Portfolio Allocation Calculator

Calculates historical compound adjusted returns (real and nominal) for portfolios consisting of all stocks, all bonds, and mix of both at 10% increments.

Related to this calculator, check out our Retirement Withdrawal Calculator and Saving For Retirement Calculator.

This calculator builds 12 portfolios of varying stock and bond percentages and runs them from the start year to the end year. It computes the total return of \$1000 and uses that to determine the following for each portfolio:

• The Compound Adjusted Growth Rate in both real and inflation adjusted terms.
• The standard deviation, which tells you how much volatility happened, higher values mean it moved more. Typically bonds have lower volatility than stocks, so they are considered less risky.
• The worst 3 year run and the worst 5 year run.
• Returns include dividend reinvestment.

What this Calculator Means by Stocks and Bonds:

Stocks = S&P 500
Bonds = 10 year treasury bills

Compound Returns Not Average Returns:

Average returns are not computed (or meaningful) because with investing the sequence of returns impacts the final balance.

Consider a portfolio with returns of +15%, -10% and +25%.  The average return is 10%, the final balance is +29.3% and the compound annual growth rate is 8.96% (eg a CD yielding 8.96% per year would be equivalent not counting risk).

Portfolio Allocations from Aggressive to Conservative:

• All Stocks - most aggressive
• 90% stocks, 10% bonds
• 80% stocks, 20% bonds
• 70% stocks, 30% bonds
• 60% stocks, 40% bounds
• 50% stocks, 50% bonds
• 40% stocks, 60% bonds
• 30% stocks, 70% bonds
• 20% stocks, 80% bonds
• 10% stocks, 90% bonds
• All Bonds - least aggressive

Notes on Inflation:

This calculator finds the real value of the final balance in starting year dollars, and computes the real compound growth rate. This is useful because inflation has fluctuated over the course of history and that eats into actual purchasing power. Always look at REAL returns!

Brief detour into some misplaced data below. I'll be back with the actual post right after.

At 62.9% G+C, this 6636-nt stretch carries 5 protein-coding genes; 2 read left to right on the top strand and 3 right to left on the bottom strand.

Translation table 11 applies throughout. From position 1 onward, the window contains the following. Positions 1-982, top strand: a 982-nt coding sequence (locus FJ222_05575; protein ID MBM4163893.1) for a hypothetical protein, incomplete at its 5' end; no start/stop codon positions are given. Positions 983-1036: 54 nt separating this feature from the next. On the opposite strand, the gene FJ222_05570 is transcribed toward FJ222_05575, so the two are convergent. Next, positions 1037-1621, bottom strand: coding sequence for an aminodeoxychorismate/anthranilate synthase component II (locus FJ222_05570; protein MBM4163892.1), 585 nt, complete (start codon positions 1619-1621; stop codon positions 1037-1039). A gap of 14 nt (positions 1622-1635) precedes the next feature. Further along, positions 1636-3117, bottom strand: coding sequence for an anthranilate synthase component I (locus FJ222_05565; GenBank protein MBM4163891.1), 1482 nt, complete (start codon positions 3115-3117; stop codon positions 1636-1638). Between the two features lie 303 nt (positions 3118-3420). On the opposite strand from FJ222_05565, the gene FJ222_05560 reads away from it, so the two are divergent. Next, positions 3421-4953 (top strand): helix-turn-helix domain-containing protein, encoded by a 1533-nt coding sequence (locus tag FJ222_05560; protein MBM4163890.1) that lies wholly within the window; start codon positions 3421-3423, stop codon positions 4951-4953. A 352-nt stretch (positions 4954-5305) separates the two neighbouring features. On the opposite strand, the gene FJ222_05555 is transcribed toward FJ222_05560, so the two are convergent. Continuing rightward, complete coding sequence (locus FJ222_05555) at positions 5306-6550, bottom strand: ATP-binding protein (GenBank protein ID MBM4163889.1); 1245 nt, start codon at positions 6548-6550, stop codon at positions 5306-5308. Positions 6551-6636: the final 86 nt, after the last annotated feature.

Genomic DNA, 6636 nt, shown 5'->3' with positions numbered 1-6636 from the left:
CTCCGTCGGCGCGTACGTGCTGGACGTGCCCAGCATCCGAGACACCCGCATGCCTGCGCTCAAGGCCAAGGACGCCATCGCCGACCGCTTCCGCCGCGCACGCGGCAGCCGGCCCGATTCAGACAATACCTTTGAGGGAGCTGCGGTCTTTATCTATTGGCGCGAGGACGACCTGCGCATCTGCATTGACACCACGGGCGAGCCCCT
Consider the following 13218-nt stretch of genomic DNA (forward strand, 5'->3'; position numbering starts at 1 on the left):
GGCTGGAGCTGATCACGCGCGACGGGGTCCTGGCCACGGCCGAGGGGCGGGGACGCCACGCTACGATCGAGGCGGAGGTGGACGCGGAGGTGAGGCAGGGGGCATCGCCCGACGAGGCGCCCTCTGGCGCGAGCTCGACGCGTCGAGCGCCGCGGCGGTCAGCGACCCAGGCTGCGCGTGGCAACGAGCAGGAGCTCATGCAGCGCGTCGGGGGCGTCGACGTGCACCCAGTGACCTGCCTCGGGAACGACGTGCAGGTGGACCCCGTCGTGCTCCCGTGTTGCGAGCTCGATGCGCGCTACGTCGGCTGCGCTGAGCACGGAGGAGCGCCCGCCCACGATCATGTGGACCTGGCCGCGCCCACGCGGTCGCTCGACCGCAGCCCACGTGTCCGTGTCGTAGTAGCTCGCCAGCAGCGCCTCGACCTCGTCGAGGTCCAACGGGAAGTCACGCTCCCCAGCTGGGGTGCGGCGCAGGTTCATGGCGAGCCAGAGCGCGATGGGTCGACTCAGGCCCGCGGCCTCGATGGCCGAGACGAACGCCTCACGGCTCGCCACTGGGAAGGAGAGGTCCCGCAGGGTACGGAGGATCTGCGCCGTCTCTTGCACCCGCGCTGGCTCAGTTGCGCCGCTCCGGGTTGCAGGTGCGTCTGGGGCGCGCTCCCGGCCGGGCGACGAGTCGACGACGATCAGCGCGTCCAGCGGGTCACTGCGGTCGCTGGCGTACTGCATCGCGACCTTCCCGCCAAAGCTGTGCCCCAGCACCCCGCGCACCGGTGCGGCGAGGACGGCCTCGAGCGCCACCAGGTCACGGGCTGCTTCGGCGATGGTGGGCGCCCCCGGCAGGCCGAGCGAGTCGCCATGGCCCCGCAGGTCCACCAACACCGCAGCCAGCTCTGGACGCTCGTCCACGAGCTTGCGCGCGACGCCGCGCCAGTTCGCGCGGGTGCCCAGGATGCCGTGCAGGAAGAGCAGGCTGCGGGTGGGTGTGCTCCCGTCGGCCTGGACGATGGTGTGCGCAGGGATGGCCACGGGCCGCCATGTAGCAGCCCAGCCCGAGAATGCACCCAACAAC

This calculator computes inflation adjusted (real) values per the US CPI using the provided start and end year.  This is particularly insightful as you can see the difference between the return on paper and the return in terms of how many widgets that money can buy.

Inflation was high in certain periods, like the 1970's, where returns look good, but in real terms they were terrible.  Almost all financial tools use nominal values because a) people forget to factor for inflation, b) it makes the numbers look better due to the inflated returns driving up the average.

Historical Data Used:

The data this calculator uses can be found here.

Past Performance Does Not Indicate Future Results:

Again, this calculator does backtesting. Past performance does not guarantee nor indicate future results. These results are based on simulated or hypothetical performance results that have certain inherent limitations. Unlike the results shown in an actual performance record, these results do not represent actual trading. Also, because these trades have not actually been executed, these results may have under-or over-compensated for the impact, if any, of certain market factors, such as lack of liquidity. Simulated or hypothetical trading programs in general are also subject to the fact that they are designed with the benefit of hindsight. No representation is being made that any account will or is likely to achieve profits or losses similar to these being shown.